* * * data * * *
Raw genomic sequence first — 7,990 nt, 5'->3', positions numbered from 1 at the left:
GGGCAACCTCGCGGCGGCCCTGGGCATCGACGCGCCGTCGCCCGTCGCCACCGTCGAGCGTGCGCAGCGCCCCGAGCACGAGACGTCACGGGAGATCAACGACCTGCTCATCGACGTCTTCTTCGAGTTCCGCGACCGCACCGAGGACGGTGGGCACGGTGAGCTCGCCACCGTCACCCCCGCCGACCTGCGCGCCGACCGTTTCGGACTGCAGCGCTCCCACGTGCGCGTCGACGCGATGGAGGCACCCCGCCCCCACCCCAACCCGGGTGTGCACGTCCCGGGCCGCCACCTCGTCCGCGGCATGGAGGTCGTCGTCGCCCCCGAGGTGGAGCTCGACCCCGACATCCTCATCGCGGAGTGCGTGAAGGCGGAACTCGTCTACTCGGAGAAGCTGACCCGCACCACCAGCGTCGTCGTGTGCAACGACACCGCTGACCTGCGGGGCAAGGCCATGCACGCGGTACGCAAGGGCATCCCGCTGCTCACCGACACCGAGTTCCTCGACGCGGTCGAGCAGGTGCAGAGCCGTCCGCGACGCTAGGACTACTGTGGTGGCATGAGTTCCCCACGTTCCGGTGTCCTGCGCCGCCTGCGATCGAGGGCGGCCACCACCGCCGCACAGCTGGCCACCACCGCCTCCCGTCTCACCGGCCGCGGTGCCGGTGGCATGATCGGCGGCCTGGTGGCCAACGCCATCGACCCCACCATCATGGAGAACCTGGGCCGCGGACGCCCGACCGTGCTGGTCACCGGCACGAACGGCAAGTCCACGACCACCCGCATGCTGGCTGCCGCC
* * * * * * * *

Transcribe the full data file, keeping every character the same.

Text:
Raw genomic sequence first — 7,990 nt, 5'->3', positions numbered from 1 at the left:
GGGCAACCTCGCGGCGGCCCTGGGCATCGACGCGCCGTCGCCCGTCGCCACCGTCGAGCGTGCGCAGCGCCCCGAGCACGAGACGTCACGGGAGATCAACGACCTGCTCATCGACGTCTTCTTCGAGTTCCGCGACCGCACCGAGGACGGTGGGCACGGTGAGCTCGCCACCGTCACCCCCGCCGACCTGCGCGCCGACCGTTTCGGACTGCAGCGCTCCCACGTGCGCGTCGACGCGATGGAGGCACCCCGCCCCCACCCCAACCCGGGTGTGCACGTCCCGGGCCGCCACCTCGTCCGCGGCATGGAGGTCGTCGTCGCCCCCGAGGTGGAGCTCGACCCCGACATCCTCATCGCGGAGTGCGTGAAGGCGGAACTCGTCTACTCGGAGAAGCTGACCCGCACCACCAGCGTCGTCGTGTGCAACGACACCGCTGACCTGCGGGGCAAGGCCATGCACGCGGTACGCAAGGGCATCCCGCTGCTCACCGACACCGAGTTCCTCGACGCGGTCGAGCAGGTGCAGAGCCGTCCGCGACGCTAGGACTACTGTGGTGGCATGAGTTCCCCACGTTCCGGTGTCCTGCGCCGCCTGCGATCGAGGGCGGCCACCACCGCCGCACAGCTGGCCACCACCGCCTCCCGTCTCACCGGCCGCGGTGCCGGTGGCATGATCGGCGGCCTGGTGGCCAACGCCATCGACCCCACCATCATGGAGAACCTGGGCCGCGGACGCCCGACCGTGCTGGTCACCGGCACGAACGGCAAGTCCACGACCACCCGCATGCTGGCTGCCGCC